Pocahontas Is a Great Hero Elizabeth Warren Should Embrace
Pocahontas Is a Great Hero Elizabeth Warren Should EmbraceBy Harvey Wasserman, Reader Supported News
Senator Elizabeth Warren (D-Mass.) would do well to embrace our early American hero Pocahontas. She might even thank Donald Trump for making the link.
With his signature sneering, leering sexism and racism, Trump refers to the Massachusetts senator with the name of this real-life historic figure as if it were a put-down.
But Pocahontas is a true American icon. Unlike Trump, she was greatly loved by her people, and her character was impeccable. She was deeply admired in England, where she travelled with her husband and young son and then tragically passed away, having barely turned twenty.
Throughout her career, Senator Warren has referred to her lineage as including traces of both Cherokee and Delaware tribal heritage. It seems to be family lore for which she has no firm documentation. There’s no indication Senator Warren has benefitted from the possibility she may be part indigenous. Given her legendary serious demeanor, it’s extremely unlikely she made it up. But with characteristic ugliness, the Republicans have turned it into a slur.
In fact, Pocahontas was born with the name Matoaka, probably around 1596. She was the much-loved daughter of the powerful chieftain Powhatan, whose tribe occupied the tidewater region of present-day Virginia.
In 1607, as the first white settlers arrived at Jamestown, Pocahontas may have saved the life of the English adventurer John Smith. Allegedly Pocahontas’s father meant to put him to death. Legend has it Pocahontas saved Smith by stopping the execution. It’s also rumored she may have saved another white man as well.
The stories are shrouded in mystery, and there’s much about them that makes little sense. Smith was a polarizing character. It would have been very much in character for him to have alienated the Virginia chieftain, but the two men needed each other. Smith included the story of Pocahontas’s alleged intervention in memoirs that were relentlessly self-serving and doubted by some historians.
Whatever the case, the story has stuck throughout history and is revered as one of the first instances of a positive human connection between the indigenous Americans and invading Europeans.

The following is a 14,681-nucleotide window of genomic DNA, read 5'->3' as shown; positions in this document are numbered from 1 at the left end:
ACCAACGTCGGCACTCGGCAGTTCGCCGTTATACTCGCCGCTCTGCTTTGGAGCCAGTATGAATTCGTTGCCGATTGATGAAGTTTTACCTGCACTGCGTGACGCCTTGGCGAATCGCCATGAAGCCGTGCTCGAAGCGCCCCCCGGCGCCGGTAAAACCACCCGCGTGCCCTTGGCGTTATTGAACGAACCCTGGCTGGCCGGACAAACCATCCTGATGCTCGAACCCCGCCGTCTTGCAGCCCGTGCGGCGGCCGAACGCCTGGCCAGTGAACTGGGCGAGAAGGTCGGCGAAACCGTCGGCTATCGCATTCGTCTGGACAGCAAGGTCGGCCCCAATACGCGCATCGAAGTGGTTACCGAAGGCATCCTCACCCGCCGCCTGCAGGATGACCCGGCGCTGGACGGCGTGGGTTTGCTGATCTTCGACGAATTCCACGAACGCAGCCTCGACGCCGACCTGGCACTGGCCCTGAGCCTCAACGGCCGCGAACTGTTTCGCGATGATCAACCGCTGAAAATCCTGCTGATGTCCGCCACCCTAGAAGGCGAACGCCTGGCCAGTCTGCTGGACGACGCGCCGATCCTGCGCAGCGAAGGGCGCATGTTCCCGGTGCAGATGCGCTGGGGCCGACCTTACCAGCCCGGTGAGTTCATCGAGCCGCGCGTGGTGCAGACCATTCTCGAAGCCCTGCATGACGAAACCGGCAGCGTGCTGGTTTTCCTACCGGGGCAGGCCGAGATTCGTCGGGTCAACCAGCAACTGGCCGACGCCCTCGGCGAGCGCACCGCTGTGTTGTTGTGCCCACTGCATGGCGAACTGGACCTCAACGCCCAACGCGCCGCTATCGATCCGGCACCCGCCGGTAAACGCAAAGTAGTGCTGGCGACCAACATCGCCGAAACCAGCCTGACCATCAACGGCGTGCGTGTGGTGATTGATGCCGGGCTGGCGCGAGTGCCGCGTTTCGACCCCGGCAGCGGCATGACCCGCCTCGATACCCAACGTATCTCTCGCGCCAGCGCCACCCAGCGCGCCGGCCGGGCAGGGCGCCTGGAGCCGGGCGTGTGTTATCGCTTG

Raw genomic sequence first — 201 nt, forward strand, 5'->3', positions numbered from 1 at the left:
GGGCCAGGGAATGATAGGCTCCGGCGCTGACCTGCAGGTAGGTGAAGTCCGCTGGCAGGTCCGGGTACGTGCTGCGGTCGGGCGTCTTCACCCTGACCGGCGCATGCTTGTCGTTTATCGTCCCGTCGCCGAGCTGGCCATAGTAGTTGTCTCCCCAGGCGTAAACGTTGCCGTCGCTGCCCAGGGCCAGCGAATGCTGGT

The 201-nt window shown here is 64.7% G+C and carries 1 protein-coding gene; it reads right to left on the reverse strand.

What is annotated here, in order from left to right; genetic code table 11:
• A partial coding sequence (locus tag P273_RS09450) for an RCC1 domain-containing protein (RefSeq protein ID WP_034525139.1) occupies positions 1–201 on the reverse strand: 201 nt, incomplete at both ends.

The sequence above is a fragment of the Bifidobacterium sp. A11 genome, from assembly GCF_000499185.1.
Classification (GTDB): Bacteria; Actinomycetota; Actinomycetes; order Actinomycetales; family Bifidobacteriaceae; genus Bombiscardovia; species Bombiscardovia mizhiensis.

There is no indication from Smith or any other contemporary that he and Pocahontas might have been lovers. She would have been about eleven years old when she allegedly saved him. He was probably pushing forty. The anatomically impossible characters in the Disney film are very far from credible.
In 1613, the teenaged Pocahontas was kidnapped by English settlers. While in captivity she converted to Christianity, then married a tobacco farmer named John Rolfe. The circumstances were complex, though most accounts indicate the two were in love. Their marriage prompted a “Peace of Pocahontas” between the colonists and the local tribes that lasted until her father died about a year after she did.
In 1615 Pocahontas and John Rolfe had a son they named Thomas. The following year Rolfe took the family to London, where they met the king and were welcomed at various social gatherings. She also met Smith again in what he described as a complex and not entirely loving encounter.
In March, 1617, the Rolfe family embarked for Virginia. Pocahontas took sick and died at Gravesend, on the Thames. Some of the natives on board the ship believed she was poisoned. There have been attempts to bring her body home, but the exact location of her gravesite at Gravesend has allegedly been lost.
Young Thomas returned to America. His descendants include First Lady Edith Wilson (married to Woodrow, also born in Virginia), the astronomer Percival Lowell and the actor Glenn Strange. It’s widely asserted that Nancy Reagan was also descended from Pocahontas, although the evidence is sketchy.
Pocahontas is the first indigenous female to be honored on a US postage stamp. She was revered on both sides of the Atlantic as a gentle, courageous woman of good character whose marriage helped inaugurate a rare time of peace between whites and natives. The armload of articles, books, and movies about her always exude the welcome image of a great heart.
Next time Donald Trump refers to Senator Warren as “Pocahontas,” she’d do well to proudly embrace the name and honor the real-life woman who made it famous. Perhaps she could propose a special commemoration to the Senate — if they let her speak.
Harvey Wasserman’s America at the Brink of Rebirth: The Organic Spiral of US History can be had via www.solartopia.org. The Strip & Flip Selection of 2016: Five Jim Crows & Electronic Election Theft, co-written with Bob Fitrakis, is at www.freepress.org.